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The modern bicycle is the result of many years of engineering
and development, an evolution that has taken place gradually,
step by step.
First of all there was the hobbyhorse - or dandy horse
as it was sometimes known. The original hobbyhorse made
its first appearance in France. It consisted of a rough
wooden bar supported on two wooden wheels, with a small
padded saddle. This awkward machine was propelled by the
rider striking the ground with his feet, rather like the
action of the runner. But there was no means of steering
the earliest hobbyhorse as the front wheel was fixed.
The first of the British hobbyhorses was propelled in
exactly the same way as the French machine, but the front
wheel could be swiveled by the handlebar. It was also
fitted with a stomach rest so the rider could lean forward
as he trudged along the road like a muppet. Brakes weren't
a feature of either of these 'bicycles'.
Then someone decided to fit pedals, but these were not
pedals as we know them today. These were fitted to cranks
on the front wheel of the hobbyhorse, but they didn't
prove to be of much use - so the lever driven-bike was
With the lever-driven bike the rider sat in the center
and pumped the pedals up and down with his feet. The pedals
were connected by levers to the back wheel and thus provided
the forward momentum. The lever-driven bike was quite
an improvement on the first hobbyhorse, but it was still
heavy, cumbersome and not very comfortable.
By 1860 more and more interest was being shown in the
development of new types of bicycle and one of the best
was the Velocipede - or 'Boneshaker'. It was propelled
with pedals on the 36-inch front wheel, and was fitted
with a back wheel brake, operated by a string tied to
the handlebars. The wooden wheels were wrapped with an
iron band to protect them, but as you can imagine this
meant that grip was almost nonexistent and neither was
any cushioning from the bumps.
Despite the failings of the boneshaker, three determined
cyclists rode from London to Brighton (about 50 miles)
in just one day on these primitive machines. It was a
monstrous task when you also consider how poor the roads
were back then - they were little more than rough tracks.
In the same year a boneshaker won the first ever bicycle
Over the next few decades all sorts of new bikes and developments
began to appear. One of these was the 3-wheeled Velocipede,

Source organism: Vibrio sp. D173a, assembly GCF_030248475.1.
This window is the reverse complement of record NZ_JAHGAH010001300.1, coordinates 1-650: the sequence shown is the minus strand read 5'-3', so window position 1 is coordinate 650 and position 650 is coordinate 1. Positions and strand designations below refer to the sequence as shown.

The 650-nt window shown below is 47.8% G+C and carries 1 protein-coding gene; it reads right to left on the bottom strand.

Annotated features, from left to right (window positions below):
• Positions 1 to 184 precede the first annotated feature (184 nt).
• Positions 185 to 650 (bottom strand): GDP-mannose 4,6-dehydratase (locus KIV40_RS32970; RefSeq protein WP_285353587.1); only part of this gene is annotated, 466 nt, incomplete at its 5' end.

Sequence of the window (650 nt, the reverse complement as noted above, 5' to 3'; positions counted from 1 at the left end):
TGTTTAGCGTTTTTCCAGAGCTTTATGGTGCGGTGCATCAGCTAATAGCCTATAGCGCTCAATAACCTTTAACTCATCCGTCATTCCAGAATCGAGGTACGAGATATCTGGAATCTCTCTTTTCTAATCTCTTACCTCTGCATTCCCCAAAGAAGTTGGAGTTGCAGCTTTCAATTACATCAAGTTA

built by a London blacksmith. The rider sat on a forward
saddle to propel the odd machine with the front pedals,
while two passengers were carried on the rear seat - sitting
back to back. Only one 3-wheeled Velocipede was built,
and it wasn't comfortable.
The Penny Farthing was the next major development. It
was named after two British old-money coins, the penny
and the farthing, which were considerably different in
size - as were the wheels of this striking-looking bicycle.
The rider sat high up above the front wheel and pedal-propelled
it. This was also the first bike to be fitted with rubber
tires - although they were solid rubber.
With the arrival of the Penny Farthing bicycle racing
started to become more and more popular. In 1873 an English
cyclist set a world record when he rode at 14 and a quarter
miles in just one hour. Another cyclist rode and incredible
214 miles in 24 hours. Amazingly both these feats were
accomplished on a penny farthing. Using the same rickety
machine, even Lance Armstrong would probably struggle
to match those numbers.
To climb aboard a penny farthing the rider used a mounting
stool, while the bike was held still by someone else.
Even with a helping hand, getting a penny farthing up
to speed was a tricky business. And it was a long way
if when things started to go wrong.
Soon the popularity of the penny farthing started to fade
as the first of the chain-driven bicycles started to appear.
These soon got the name of 'safety bicycles'. Although
nowadays we'd just say they were bicycles as they're the
first machines to look more or less like the modern bike.
With the safety bicycle wheels became more uniform in
size, handlebars, sprung saddles and more effective brakes
were also introduced. Cranks were fitted between the two
wheels and connected to the rear wheels by means of a
chain. Even mudguards were fitted.
At first these machines were fitted with solid rubber
tires, then cushion tires, and then in 1888 the pneumatic
tire appeared. Soon speed and distance records were being
smashed right and left. In 1890 M. A. Holbein, one of
the real pioneers of cycle racing, covered 336 miles in
24 hours on a safety bicycle.
But even the safety cycle was not quite perfect. In a
100 mile race, several of the riders crashed out due to
breaking forks and springs. The leading rider's frame
actually snapped in the middle of the race. Fortunately
for him a nearby blacksmith was able to repair it in 15
minutes, and he managed to climb back up the rankings
to finish second.
All sorts of other bikes made their appearance from time
to time, including the "Kangaroo", which had
smaller wheels and a lengthened frame. Tandems were invented
too. On one of these the two cyclists rode side by side.
On another they each had a saddle over one wheel - rather
like two unicycles attached by a single frame.
Gears were invented, as were sprung forks, wire brakes,
lights, alloy frames, and racing bikes with slender tires.
Now the bicycle has become an engineering masterpiece
vastly different from the old hobby horse.
The most recent development in bicycles is the addition
of electric motors to provide some extra power on the
hills. Also composite carbon frames and even lighter alloys
have helped reduce the weight of the modern bicycles by
a significant amount.